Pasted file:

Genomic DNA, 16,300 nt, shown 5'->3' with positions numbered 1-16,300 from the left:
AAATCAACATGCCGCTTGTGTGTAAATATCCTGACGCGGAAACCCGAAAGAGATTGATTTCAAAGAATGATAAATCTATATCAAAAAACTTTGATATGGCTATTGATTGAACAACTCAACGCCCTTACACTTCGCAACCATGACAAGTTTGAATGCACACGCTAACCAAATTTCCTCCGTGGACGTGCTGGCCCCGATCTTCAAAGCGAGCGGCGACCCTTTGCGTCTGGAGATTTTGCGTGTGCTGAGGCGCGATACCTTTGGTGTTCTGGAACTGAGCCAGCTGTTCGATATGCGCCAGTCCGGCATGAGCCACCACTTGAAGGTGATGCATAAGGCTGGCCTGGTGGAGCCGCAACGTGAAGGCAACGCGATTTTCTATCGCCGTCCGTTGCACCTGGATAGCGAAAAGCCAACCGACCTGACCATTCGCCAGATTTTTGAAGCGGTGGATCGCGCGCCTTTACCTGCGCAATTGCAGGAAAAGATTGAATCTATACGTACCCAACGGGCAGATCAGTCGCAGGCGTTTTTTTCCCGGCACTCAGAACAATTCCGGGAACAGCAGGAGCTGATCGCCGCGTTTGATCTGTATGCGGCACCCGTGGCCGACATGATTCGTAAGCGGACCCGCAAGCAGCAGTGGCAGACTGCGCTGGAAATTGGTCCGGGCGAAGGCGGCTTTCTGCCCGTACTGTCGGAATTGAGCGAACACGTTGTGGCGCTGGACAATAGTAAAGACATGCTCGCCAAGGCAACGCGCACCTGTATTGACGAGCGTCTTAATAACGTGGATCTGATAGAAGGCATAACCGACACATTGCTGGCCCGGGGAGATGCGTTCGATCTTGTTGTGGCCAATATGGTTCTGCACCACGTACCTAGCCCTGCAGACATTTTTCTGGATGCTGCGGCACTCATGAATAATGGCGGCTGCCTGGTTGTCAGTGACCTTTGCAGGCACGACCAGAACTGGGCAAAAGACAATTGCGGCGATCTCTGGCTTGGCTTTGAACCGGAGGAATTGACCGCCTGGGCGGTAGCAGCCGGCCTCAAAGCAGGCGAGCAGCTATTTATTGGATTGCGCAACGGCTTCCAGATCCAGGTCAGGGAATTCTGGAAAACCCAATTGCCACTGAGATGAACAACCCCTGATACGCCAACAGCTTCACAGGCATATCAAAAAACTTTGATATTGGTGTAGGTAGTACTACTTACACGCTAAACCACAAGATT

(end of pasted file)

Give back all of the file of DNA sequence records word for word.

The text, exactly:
Genomic DNA, 16,300 nt, shown 5'->3' with positions numbered 1-16,300 from the left:
AAATCAACATGCCGCTTGTGTGTAAATATCCTGACGCGGAAACCCGAAAGAGATTGATTTCAAAGAATGATAAATCTATATCAAAAAACTTTGATATGGCTATTGATTGAACAACTCAACGCCCTTACACTTCGCAACCATGACAAGTTTGAATGCACACGCTAACCAAATTTCCTCCGTGGACGTGCTGGCCCCGATCTTCAAAGCGAGCGGCGACCCTTTGCGTCTGGAGATTTTGCGTGTGCTGAGGCGCGATACCTTTGGTGTTCTGGAACTGAGCCAGCTGTTCGATATGCGCCAGTCCGGCATGAGCCACCACTTGAAGGTGATGCATAAGGCTGGCCTGGTGGAGCCGCAACGTGAAGGCAACGCGATTTTCTATCGCCGTCCGTTGCACCTGGATAGCGAAAAGCCAACCGACCTGACCATTCGCCAGATTTTTGAAGCGGTGGATCGCGCGCCTTTACCTGCGCAATTGCAGGAAAAGATTGAATCTATACGTACCCAACGGGCAGATCAGTCGCAGGCGTTTTTTTCCCGGCACTCAGAACAATTCCGGGAACAGCAGGAGCTGATCGCCGCGTTTGATCTGTATGCGGCACCCGTGGCCGACATGATTCGTAAGCGGACCCGCAAGCAGCAGTGGCAGACTGCGCTGGAAATTGGTCCGGGCGAAGGCGGCTTTCTGCCCGTACTGTCGGAATTGAGCGAACACGTTGTGGCGCTGGACAATAGTAAAGACATGCTCGCCAAGGCAACGCGCACCTGTATTGACGAGCGTCTTAATAACGTGGATCTGATAGAAGGCATAACCGACACATTGCTGGCCCGGGGAGATGCGTTCGATCTTGTTGTGGCCAATATGGTTCTGCACCACGTACCTAGCCCTGCAGACATTTTTCTGGATGCTGCGGCACTCATGAATAATGGCGGCTGCCTGGTTGTCAGTGACCTTTGCAGGCACGACCAGAACTGGGCAAAAGACAATTGCGGCGATCTCTGGCTTGGCTTTGAACCGGAGGAATTGACCGCCTGGGCGGTAGCAGCCGGCCTCAAAGCAGGCGAGCAGCTATTTATTGGATTGCGCAACGGCTTCCAGATCCAGGTCAGGGAATTCTGGAAAACCCAATTGCCACTGAGATGAACAACCCCTGATACGCCAACAGCTTCACAGGCATATCAAAAAACTTTGATATTGGTGTAGGTAGTACTACTTACACGCTAAACCACAAGATT